3

In the documentation it says that the VOLUME instruction creates a mout point but I created a image using

FROM alpine
RUN mkdir /myvol
RUN echo "hello world" > /myvol/greeting

and I was able to mount /myvol or any any other path on the containers filesytem using docker run -v vol:/myvol myimage and was able to see the data there in /var/lib/docker/vol/_data on the host machine.

What difference would adding VOLUME myvol to the Dockerfile make?

3

I've been struggling with understanding this quite a bit and had to do some actual testing as documentation was a bit to vague to me.

With VOLUME directive in the Dockerfile you explicitly declare a volume that container created from that image exposes even if it is not explicitly mounted when container is created at container creation time - e.g. docker run -v <volume>:/data <image name>.

Instead I can have a directive in the Dockerfile

FROM alpine

RUN mkdir /data && echo "Some data" > /data/mydata
VOLUME /data

Start the container from image built with above Dockerfile:

docker run -ti --rm --name volume-test voltest

Inspect the running container

docker container inspect volume-test

...
        "Mounts": [
            {
                "Type": "volume",
                "Name": "c4d070456dfa65540bd5c75b958930837bbf4277f4a4169b791679127f29a73a",
                "Source": "/var/snap/docker/common/var-lib-docker/volumes/c4d070456dfa65540bd5c75b958930837bbf4277f4a4169b791679127f29a73a/_data",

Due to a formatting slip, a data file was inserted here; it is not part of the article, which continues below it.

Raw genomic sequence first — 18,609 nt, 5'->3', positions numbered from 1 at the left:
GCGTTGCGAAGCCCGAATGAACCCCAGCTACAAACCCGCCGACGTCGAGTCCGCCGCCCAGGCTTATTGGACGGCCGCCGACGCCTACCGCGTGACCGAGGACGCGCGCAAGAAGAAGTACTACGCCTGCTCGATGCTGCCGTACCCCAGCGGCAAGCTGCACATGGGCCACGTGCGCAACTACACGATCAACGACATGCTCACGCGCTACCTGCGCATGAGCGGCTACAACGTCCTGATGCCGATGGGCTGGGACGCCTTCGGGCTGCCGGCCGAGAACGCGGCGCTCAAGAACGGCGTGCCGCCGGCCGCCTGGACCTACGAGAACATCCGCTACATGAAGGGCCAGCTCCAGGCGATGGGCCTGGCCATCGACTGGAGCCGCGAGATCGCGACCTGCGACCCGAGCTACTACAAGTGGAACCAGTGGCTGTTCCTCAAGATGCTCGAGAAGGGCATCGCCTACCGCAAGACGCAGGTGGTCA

"Destination": "/data",
                "Driver": "local",
                "Mode": "",
                "RW": true,
                "Propagation": ""
            }
        ]
...

As you can see there is a volume mounted to /data directory of container. This anonymous volume was automatically created during container creation because of VOLUME directive in the Dockerfile and since container was started with --rm option it will be automatically removed when container is stopped (assuming nothing else will use it at that time). You can confirm this by using docker volume ls after stopping the container.

This allows usage of such ad-hoc volumes from other containers, for example mounting them by running:

docker run --rm -ti --name alpine-vol --volumes-from volume-test alpine sh

Check the /data directoy in the newly started container, it will contain original container's data written on the volume.

I definitely see use of this when data needs to be shared between containers but does not need to persist after original container has been removed (e.g. as part of sidecar pattern). If data persistence is required you can still explicitly mount a volume into the same directory.

1

The obvious use of VOLUME is to populate a new persistent volume with data supplied by your container. Regardless of what sort of application you are deploying, there's almost always some initial data you need to start with. The documentation makes clear that this copy only takes place when the volume is newly created.

  • Thanks but I still don't quite follow. The documentation you linked is for running a container with -v or --mount. I find that works as you describe regardless of whether the directory mounted from the image appears in a VOLUME instruction in Dockerfile or not. What I want to know is when would one need to declare a mount point in a VOLUME directive in the Dockerfile when building an image? – Shane Dec 9 '17 at 8:03

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